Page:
“You’re not listening.”
“I was too!”
“Then what did I say?”
We make light of it, but the truth is—it can be pretty infuriating.
Much like any personal relationship, the partnerships we foster with our clients rely on good communication. Selective hearing—or poor listening skills—can erode the foundation of trust we are trying to build.
Listening in and of itself isn’t difficult. According to Psychology Today, being a good listener simply consists of being respectful, talking less than you listen, and challenging assumptions that you may have made prior to the conversation (in other words, keeping an open mind).
A Harvard Business Review study takes this a bit further, finding that good listeners exhibit a few key behaviors that go beyond just “active listening”:
- They occasionally ask questions, which indicates that they are not only listening but that they also want more information.
- They make the conversation a positive experience in which the other person feels supported and confident.
- They listen as part of a cooperative conversation, and refrain from using their listening time as a chance to prepare their next response.
- They provide constructive feedback, which is likely to be more readily accepted when the listener has followed the tips above.
Where a listener can run into trouble is missing the nuances of what the other person is saying. To truly understand each other, it’s crucial to read between the lines, ask clarifying questions, and show that we care about what the other person has to say.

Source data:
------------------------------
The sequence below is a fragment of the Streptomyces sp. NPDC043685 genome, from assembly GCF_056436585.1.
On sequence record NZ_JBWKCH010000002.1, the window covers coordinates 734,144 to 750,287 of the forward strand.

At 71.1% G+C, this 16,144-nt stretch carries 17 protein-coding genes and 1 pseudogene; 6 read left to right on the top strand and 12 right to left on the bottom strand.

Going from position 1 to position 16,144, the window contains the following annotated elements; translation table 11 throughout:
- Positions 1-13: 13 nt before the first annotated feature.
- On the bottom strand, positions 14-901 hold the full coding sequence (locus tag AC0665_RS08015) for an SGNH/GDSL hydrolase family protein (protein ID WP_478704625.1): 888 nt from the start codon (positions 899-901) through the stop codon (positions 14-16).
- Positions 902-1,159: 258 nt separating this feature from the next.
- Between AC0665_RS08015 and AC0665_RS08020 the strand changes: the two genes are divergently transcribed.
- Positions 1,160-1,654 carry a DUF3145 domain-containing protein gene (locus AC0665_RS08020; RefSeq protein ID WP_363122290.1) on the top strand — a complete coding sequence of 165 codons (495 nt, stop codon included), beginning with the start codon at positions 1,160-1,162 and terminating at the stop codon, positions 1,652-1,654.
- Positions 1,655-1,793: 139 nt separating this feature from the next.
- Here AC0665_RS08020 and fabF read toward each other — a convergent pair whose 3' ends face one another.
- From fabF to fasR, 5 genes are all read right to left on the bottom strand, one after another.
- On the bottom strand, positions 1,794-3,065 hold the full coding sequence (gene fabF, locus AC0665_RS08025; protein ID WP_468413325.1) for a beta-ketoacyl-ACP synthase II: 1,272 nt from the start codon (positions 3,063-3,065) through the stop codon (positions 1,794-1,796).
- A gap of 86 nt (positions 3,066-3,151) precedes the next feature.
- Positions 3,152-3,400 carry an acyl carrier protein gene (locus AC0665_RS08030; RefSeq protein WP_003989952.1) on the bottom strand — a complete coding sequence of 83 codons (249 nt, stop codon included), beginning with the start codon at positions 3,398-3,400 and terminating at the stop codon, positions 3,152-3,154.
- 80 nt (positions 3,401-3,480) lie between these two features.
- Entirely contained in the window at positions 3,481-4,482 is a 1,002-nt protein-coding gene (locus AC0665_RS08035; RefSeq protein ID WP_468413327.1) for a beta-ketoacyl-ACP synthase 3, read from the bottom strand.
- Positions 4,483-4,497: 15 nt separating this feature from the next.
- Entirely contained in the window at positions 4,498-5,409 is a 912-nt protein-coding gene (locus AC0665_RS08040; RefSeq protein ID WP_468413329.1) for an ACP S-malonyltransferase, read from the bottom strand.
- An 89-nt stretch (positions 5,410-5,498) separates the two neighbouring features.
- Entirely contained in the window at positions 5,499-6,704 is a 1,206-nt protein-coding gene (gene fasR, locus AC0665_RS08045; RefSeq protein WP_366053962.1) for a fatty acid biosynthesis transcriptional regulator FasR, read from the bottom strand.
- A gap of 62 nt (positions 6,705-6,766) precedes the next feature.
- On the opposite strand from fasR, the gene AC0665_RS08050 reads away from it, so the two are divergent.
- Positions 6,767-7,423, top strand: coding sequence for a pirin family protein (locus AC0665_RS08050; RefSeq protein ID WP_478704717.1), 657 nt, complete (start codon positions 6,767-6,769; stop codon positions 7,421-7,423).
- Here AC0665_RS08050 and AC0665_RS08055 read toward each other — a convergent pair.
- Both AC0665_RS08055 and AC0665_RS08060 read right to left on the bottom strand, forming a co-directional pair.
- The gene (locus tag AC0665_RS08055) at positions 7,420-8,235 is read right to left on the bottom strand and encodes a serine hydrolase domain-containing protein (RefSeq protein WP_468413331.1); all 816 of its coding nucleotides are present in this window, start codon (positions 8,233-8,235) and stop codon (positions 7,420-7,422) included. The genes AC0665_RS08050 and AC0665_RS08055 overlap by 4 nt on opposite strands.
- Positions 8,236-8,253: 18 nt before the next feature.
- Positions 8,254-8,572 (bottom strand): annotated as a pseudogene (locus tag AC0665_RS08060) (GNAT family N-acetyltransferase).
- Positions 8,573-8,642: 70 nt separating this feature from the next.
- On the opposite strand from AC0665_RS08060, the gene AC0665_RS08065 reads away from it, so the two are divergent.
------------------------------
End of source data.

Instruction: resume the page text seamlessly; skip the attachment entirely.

When we meet with a new client for the first time, one of our goals is to get a good feel for their wants and needs. This is where listening properly is so important. For example, a client may ask for a brochure to describe their services. That might be the perfect deliverable for them, but then again, it might not.
We know that our client is an expert in their field, so we listen closely to what they have to say. And as experts in our own field, when we effectively collaborate with our client, we know the outcome will be more successful than if we didn’t.
To return to the brochure example, we might ask questions like,
During these discussions, we sometimes find that, yes, a brochure is exactly what our client needs; but other times, we might discover together that a social media campaign is a much better solution.
Through time, experience, and collaborative communication, we learn to interpret when a client is being literal in their request or if they are open to suggestion or interpretation; all due, in part, to the art of listening. At Hillhouse Creative, listening closely to our clients is a large part of our strategic, step-by-step process for meeting their needs.
We understand that sometimes, a client may not know exactly what services or deliverables they need. That’s why we listen to what they’re saying, we ask lots of questions, and we encourage them to ask us questions. Our client’s goal is our goal as well—and good communication is the key to reaching it.